I’ll be spending the day in Amherst, at the Center for Russian Culture, where they’re having a symposium to celebrate what would have been Joseph Brodsky’s seventieth birthday. I’m particularly looking forward to the panel discussion “Joseph Brodsky: Contexts and Reception” by Catherine Ciepiela (Amherst College), Mikhail Gronas (Dartmouth), Andrew Kahn (Oxford), Maria Khotimsky (Harvard), and Yakov Klots (Yale) and the “group close reading of a poem by Brodsky” led by Polina Barskova (a fine poet herself; I discussed her here).

Meanwhile, any Helen DeWitt fans who happen to be in Manhattan today can meet her this afternoon; the venue is a block south of the old Knitting Factory, if any of my readers remember the first Knit, on Houston Street. …And now I learn that the new Knit, on Leonard Street, has closed, dammit. See my remarks on Chumley’s here.


  1. komfo,amonan says

    Knit’s in Williamsburg now.

  2. Yeah, if you can call that the Knit. They no longer seem to have the kind of music I want to hear.

  3. So how was it?

  4. It was great! The first session had five scholars presenting their ideas; one of them was kind of a prick (yelling at a couple of older scholars in the audience for whispering to each other during his talk), but all of them were interesting—I especially liked Mikhail Gronas’s talk on “Lenin and Brodsky”: after milking the topic for a few jokes, he showed how Auden’s elegy for Yeats, which Brodsky loved and imitated in his own elegy for Eliot, was influenced by Auden’s translation a few years earlier of the songs used in Dziga Vertov’s Tri pesni o Lenine [Three songs about Lenin], a commemoration of Lenin’s death (also “in the dead of winter”), which is not only in three parts like Auden’s later poem but uses some similar imagery (“My face in a dark prison lay… No learning mine nor light of day… From deserts gardens green”; cf. “In the deserts of the heart/ Let the healing fountains start,/ In the prison of his days/ Teach the free man how to praise”). There are multiple ironies here; not only would Brodsky have been shocked that the form of his poem ultimately went back to “a bunch of Komsomol activists in Central Asia” who wrote the texts Vertov used, but the very stanzas he so loved in Auden’s poem were later banished by Auden himself.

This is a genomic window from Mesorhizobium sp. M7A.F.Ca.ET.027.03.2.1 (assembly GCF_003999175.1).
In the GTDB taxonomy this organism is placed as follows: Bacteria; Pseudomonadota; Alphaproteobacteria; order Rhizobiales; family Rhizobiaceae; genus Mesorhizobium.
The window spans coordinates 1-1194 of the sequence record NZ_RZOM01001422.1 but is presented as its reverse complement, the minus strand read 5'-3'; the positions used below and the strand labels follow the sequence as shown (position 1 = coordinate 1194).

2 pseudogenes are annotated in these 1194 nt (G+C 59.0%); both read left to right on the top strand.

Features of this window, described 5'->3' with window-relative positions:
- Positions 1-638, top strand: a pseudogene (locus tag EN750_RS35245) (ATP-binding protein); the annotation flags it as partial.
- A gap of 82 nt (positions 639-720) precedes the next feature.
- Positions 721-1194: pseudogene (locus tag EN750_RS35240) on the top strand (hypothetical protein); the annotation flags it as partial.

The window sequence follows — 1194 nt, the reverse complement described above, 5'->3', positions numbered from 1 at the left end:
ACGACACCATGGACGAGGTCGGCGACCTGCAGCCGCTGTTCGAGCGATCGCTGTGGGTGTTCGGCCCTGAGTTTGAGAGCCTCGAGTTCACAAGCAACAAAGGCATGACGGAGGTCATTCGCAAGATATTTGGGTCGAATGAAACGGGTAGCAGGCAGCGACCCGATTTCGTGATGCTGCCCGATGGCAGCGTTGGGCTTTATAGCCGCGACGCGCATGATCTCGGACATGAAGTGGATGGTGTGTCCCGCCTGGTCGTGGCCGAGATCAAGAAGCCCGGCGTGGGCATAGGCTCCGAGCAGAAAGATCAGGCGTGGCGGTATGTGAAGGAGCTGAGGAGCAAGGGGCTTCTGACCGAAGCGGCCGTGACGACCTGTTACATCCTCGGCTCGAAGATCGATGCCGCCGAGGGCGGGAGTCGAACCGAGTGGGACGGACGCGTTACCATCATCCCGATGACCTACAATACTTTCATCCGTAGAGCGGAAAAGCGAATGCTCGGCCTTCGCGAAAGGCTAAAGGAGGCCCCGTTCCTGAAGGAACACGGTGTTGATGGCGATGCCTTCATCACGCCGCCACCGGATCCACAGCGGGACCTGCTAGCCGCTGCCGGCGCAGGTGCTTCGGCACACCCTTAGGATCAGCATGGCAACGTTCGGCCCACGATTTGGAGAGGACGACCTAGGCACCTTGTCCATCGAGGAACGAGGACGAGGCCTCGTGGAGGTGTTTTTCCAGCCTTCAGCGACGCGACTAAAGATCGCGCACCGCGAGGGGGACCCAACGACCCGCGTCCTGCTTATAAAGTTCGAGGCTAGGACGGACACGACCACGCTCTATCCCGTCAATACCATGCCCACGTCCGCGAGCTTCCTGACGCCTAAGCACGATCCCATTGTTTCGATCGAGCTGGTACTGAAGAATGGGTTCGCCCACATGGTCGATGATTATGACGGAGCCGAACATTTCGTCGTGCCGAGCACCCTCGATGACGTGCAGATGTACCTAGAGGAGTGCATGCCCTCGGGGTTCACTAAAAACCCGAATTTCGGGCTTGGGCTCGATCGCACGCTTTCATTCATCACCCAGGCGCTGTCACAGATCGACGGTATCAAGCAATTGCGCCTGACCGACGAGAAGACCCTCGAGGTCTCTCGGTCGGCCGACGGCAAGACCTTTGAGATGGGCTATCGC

Those talks were in English, but the afternoon sessions, a talk by photographer Mikhail Milchik of St. Petersburg (because Brodsky’s father was a professional photographer, there are lots of good photos of him as an infant and youth) and a group reading of “Осенний крик ястреба,” were in Russian, and I was astonished and pleased to find that I understood almost everything—I don’t get many chances to deal with spoken Russian!

  5. Oh, and the Center for Russian Culture is incredible—they specialize in emigre lit and have complete runs of journals like Sovremennye zapiski and shelves and shelves of books I’m dying to read, like Bely’s memoirs. I’m going to have to get in the habit of spending mornings there (they normally close at noon). And for those interested in samovars, they have an amazing collection of those as well.

  6. I’m envious, Hat. Are they going to publish the presentations/discussions?
    Yes, the museum/archive is AMAZING. Do be sure to check out the art. And I think their collection of emigre journals and archives is the largest in the world.
    BTW, I remember Brodsky quite well; he was teaching there then, and the first time I ever heard Russian poems recited was Brodsky himself, chanting and singing them, hitting his head when he’d forget or misquote a line, and then starting over again. It was like nothing I’d ever heard before — like walking through a door into a new world.

  7. I envy you. Oh, and Tomas Venclova was there; I don’t know if you knew him as well. There were probably a number of people you would have recognized.

  8. Are they going to publish the presentations/discussions?
    No idea; if I find out anything, I’ll let you know.

  9. komfo,amonan says

    Yeah, me neither, Hat. You left NYC before I got here, when it was already on Leonard St. Heck they had probably stopped playing the music you wanted to hear by then 😉

  10. Oy, I wish I’d known about this gathering. I somehow missed the call for papers. I’d gleefully have thrown my hat in the ring.
    Venclova was there too! Geez, I can’t believe I never heard a thing about this. And here I’m in the early stages of writing an article about Brodsky and Venclova.

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